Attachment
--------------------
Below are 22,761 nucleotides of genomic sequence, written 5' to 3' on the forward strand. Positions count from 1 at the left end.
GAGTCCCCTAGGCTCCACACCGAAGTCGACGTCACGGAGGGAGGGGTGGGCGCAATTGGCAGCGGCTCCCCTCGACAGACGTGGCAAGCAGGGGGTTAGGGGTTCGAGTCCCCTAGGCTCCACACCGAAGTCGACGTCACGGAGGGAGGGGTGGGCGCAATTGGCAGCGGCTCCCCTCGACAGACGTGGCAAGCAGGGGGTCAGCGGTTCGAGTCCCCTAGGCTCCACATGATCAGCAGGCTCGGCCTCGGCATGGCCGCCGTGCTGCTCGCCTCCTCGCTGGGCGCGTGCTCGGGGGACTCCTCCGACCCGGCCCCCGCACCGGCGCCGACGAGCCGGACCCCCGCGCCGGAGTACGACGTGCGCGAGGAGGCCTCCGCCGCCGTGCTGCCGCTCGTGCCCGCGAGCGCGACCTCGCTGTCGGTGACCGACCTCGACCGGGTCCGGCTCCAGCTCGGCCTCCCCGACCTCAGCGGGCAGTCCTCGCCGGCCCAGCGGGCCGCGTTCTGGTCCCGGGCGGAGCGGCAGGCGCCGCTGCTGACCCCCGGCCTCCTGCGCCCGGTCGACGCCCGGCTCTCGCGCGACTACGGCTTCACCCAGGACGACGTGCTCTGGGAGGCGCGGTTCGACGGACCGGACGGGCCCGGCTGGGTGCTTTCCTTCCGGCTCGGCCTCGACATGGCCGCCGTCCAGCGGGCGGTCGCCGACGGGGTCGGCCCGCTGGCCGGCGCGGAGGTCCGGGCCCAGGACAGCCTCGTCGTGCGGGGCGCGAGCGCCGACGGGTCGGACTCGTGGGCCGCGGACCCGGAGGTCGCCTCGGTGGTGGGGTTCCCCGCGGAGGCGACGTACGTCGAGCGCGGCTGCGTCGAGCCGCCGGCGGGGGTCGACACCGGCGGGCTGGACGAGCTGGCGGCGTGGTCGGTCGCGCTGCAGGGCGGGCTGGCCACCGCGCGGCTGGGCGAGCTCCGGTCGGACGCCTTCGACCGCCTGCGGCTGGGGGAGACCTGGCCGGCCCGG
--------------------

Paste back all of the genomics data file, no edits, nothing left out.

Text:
Below are 22,761 nucleotides of genomic sequence, written 5' to 3' on the forward strand. Positions count from 1 at the left end.
GAGTCCCCTAGGCTCCACACCGAAGTCGACGTCACGGAGGGAGGGGTGGGCGCAATTGGCAGCGGCTCCCCTCGACAGACGTGGCAAGCAGGGGGTTAGGGGTTCGAGTCCCCTAGGCTCCACACCGAAGTCGACGTCACGGAGGGAGGGGTGGGCGCAATTGGCAGCGGCTCCCCTCGACAGACGTGGCAAGCAGGGGGTCAGCGGTTCGAGTCCCCTAGGCTCCACATGATCAGCAGGCTCGGCCTCGGCATGGCCGCCGTGCTGCTCGCCTCCTCGCTGGGCGCGTGCTCGGGGGACTCCTCCGACCCGGCCCCCGCACCGGCGCCGACGAGCCGGACCCCCGCGCCGGAGTACGACGTGCGCGAGGAGGCCTCCGCCGCCGTGCTGCCGCTCGTGCCCGCGAGCGCGACCTCGCTGTCGGTGACCGACCTCGACCGGGTCCGGCTCCAGCTCGGCCTCCCCGACCTCAGCGGGCAGTCCTCGCCGGCCCAGCGGGCCGCGTTCTGGTCCCGGGCGGAGCGGCAGGCGCCGCTGCTGACCCCCGGCCTCCTGCGCCCGGTCGACGCCCGGCTCTCGCGCGACTACGGCTTCACCCAGGACGACGTGCTCTGGGAGGCGCGGTTCGACGGACCGGACGGGCCCGGCTGGGTGCTTTCCTTCCGGCTCGGCCTCGACATGGCCGCCGTCCAGCGGGCGGTCGCCGACGGGGTCGGCCCGCTGGCCGGCGCGGAGGTCCGGGCCCAGGACAGCCTCGTCGTGCGGGGCGCGAGCGCCGACGGGTCGGACTCGTGGGCCGCGGACCCGGAGGTCGCCTCGGTGGTGGGGTTCCCCGCGGAGGCGACGTACGTCGAGCGCGGCTGCGTCGAGCCGCCGGCGGGGGTCGACACCGGCGGGCTGGACGAGCTGGCGGCGTGGTCGGTCGCGCTGCAGGGCGGGCTGGCCACCGCGCGGCTGGGCGAGCTCCGGTCGGACGCCTTCGACCGCCTGCGGCTGGGGGAGACCTGGCCGGCCCGG